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What does the food chain of the future look like?

Innovation in food logistics

Container farms, robot chefs preparing salads, and ready-made meals from a 3D printer. You think all that sounds like pie in the sky? A whole range of creative ideas has sprung up like mushrooms over the past few years about how to meet future food logistics challenges head on. We have taken a closer look at some of these ideas and come to the conclusion: there is plenty to chew on.

The global population will pass the eight billion mark for the first time within the next five years. This makes it more important than ever to find intelligent solutions for global food logistics. The global food chain is currently facing a range of complex challenges that will intensify in the coming years: from climate change and dwindling natural resources to the mass death of bees and deforestation. But a great number of innovative ideas and initiatives already exist to help manage these challenges. We have examined some of the most significant trends that could make a substantial contribution toward optimizing food logistics.

Improving Transparency: Like in Farmville

It sounds simple but it’s much more difficult to put into action: food producers cannot make the right decisions to increase their productivity unless the food chain is made more transparent. The Croatian start-up Agrivi has taken on this task with its cloud-based farm management software. Put in more concrete terms, the company provides a platform for farmers to manage all their activities and resources and optimize these using detailed reports. Advanced weather and pest forecasts are expected to improve planning and increase harvests by up to 40%. And it does all this by providing a playfully easy overview – like in Farmville.

There is potential for optimization in the retail and restaurant sectors too. With the Food Loop app, supermarkets can scan products that are nearing their best-before dates to offer customers a discounted price of their own choosing. Customers can see in real time which food products are close to their best-before date and available at a lower price. The customer saves money and supermarkets reduce their waste. The Winnow platform helps restaurants reduce their costs by tracking all the food that is thrown away and providing real-time reporting to optimize purchasing decisions. This can reduce food waste by up to 50% and help restaurants reduce not only their costs, but their environmental footprint too.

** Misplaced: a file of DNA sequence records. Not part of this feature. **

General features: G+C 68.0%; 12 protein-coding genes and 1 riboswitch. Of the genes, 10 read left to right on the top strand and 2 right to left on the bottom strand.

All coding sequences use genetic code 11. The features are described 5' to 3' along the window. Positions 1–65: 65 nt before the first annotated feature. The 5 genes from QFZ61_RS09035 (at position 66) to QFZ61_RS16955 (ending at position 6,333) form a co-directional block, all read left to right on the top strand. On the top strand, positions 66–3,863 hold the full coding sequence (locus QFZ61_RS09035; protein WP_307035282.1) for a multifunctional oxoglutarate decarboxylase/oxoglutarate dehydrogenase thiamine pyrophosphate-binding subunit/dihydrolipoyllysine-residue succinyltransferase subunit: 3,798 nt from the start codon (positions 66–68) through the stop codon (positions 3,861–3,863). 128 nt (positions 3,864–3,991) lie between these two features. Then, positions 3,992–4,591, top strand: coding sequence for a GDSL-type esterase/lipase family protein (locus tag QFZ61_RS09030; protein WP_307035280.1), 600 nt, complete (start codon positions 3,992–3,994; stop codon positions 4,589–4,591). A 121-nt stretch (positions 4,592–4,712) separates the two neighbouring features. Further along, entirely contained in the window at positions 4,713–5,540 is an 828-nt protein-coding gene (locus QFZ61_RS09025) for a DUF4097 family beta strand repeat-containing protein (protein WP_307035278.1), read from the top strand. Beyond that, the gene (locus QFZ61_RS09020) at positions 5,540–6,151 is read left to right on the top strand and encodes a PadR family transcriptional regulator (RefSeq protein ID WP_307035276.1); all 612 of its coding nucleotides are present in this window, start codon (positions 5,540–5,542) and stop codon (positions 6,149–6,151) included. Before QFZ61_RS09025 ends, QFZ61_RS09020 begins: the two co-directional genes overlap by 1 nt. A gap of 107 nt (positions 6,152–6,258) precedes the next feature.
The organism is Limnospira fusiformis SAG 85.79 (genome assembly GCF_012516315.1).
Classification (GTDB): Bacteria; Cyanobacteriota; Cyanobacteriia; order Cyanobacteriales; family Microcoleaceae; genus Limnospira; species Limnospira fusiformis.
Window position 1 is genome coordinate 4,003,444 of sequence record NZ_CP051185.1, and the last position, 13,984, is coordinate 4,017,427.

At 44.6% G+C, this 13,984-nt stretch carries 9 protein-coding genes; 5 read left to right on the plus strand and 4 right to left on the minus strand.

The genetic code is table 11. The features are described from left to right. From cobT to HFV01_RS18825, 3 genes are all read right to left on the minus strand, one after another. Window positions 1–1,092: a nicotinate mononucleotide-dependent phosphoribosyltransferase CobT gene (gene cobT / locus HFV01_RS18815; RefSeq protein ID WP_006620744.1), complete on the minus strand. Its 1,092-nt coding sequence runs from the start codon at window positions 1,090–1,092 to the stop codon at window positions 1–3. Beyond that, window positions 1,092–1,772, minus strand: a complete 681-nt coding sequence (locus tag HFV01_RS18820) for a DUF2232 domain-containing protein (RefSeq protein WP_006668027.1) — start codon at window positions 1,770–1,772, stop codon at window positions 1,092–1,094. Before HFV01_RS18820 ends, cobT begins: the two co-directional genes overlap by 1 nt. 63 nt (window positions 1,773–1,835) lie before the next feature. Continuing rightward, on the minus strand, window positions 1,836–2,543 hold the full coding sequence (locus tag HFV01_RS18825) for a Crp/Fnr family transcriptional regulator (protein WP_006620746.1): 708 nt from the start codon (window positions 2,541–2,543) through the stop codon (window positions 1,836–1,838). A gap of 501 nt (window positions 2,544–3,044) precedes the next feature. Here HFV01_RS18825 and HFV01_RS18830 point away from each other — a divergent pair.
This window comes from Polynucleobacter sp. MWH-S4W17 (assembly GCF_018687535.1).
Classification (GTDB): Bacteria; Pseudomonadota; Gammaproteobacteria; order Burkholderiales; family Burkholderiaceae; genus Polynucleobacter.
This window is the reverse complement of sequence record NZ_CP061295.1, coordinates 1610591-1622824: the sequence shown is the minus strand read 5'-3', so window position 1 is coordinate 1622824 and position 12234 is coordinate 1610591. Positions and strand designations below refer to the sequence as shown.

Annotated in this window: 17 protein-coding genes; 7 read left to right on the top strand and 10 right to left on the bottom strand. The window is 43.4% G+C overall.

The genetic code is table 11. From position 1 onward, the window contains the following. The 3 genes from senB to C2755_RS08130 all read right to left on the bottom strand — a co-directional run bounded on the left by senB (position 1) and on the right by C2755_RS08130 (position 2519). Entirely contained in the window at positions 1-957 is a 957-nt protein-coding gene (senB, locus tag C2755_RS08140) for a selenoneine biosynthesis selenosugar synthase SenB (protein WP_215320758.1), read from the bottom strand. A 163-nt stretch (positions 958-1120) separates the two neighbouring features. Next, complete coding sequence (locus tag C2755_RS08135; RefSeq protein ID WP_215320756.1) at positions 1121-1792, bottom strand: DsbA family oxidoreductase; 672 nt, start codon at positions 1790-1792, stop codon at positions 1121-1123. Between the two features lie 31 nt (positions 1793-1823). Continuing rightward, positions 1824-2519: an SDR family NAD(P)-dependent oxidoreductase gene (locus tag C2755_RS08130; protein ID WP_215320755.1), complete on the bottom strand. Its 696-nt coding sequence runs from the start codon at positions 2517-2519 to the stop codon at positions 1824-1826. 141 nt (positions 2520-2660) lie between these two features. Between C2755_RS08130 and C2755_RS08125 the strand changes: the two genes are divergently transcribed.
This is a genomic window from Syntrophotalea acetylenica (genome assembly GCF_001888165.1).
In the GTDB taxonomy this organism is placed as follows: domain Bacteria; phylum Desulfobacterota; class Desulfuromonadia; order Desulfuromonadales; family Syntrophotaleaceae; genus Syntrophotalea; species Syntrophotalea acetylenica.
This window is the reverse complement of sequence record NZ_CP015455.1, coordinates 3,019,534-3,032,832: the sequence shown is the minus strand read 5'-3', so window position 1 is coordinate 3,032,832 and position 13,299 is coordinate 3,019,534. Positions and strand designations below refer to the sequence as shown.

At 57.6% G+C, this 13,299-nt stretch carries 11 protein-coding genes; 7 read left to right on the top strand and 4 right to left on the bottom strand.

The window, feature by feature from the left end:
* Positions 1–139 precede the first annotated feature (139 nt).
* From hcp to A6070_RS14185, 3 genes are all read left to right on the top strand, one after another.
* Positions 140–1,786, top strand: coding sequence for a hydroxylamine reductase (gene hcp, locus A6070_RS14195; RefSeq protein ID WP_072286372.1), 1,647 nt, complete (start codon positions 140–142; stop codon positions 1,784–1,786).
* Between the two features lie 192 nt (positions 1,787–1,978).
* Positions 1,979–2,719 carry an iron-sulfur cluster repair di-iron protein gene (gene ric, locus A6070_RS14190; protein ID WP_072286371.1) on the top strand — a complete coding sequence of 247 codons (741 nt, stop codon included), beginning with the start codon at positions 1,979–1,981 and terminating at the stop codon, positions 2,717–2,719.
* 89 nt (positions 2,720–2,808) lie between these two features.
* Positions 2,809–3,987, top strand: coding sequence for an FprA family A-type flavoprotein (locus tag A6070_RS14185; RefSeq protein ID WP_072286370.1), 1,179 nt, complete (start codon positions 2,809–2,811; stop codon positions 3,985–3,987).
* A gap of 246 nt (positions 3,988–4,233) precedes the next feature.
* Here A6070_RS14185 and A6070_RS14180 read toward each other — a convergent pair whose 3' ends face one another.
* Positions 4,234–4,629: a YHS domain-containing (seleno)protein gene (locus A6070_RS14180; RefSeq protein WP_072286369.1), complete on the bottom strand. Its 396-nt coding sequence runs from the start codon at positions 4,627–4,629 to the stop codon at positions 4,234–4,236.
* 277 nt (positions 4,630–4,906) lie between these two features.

Eliminating the Middle Man: The Container Farm

Some more daring ideas for optimizing food logistics focus on skipping over the middle man – the supermarket or the restaurant – and delivering food directly to consumers. This is especially crucial for those people who live in so-called food deserts. “Food deserts” are defined as geographical areas with limited access to affordable and nutritious food. The start-up Freight Farms from Boston has come up with one potential solution for this problem: a vertical hydroponic farm housed in a shipping container that can travel to wherever it is needed. Thanks to the container’s self-contained ecosystem, the quality of the harvest is entirely independent of the weather, and transportation costs are saved since the food is grown locally. 

Fresh vegetables from a container? Freight Farms makes it possible:

Salads by Robot Chefs and Candy from the 3D Printer

Transportation costs can even be saved during lunch breaks. Who wouldn’t like their very own chef in their office? That will soon be possible thanks to Chowbotic’s “Robot Chef.” “Sally,” the debut model, can prepare individual salads from 22 different ingredients for up to 100 servings. The fully automated salad making robot takes up only 77x77 cm of space. It is operated by touchscreen and needs less than one minute to put together a lunchtime snack made of eight ingredients. Those looking for something even more playful can try printing cheese with a 3D printer. Scientists at University College in Cork, Ireland, experimented with this idea in 2017. The preliminary results were a disappointing sticky lump – it will be several more years before this technology is perfected. But 3D printing is already within realistic reach for a number of foods. The German company Biozoon is looking to put 3D printers in nursing homes to provide attractive alternatives to pureed foods for people who have difficulty chewing. When it comes to the possibilities for making candy, the sky is the limit. The Magic Candy Factory, a British subsidiary of Katjes, has been using a 3D printer since 2016 to allow customers with a sweet tooth to design their very own candy.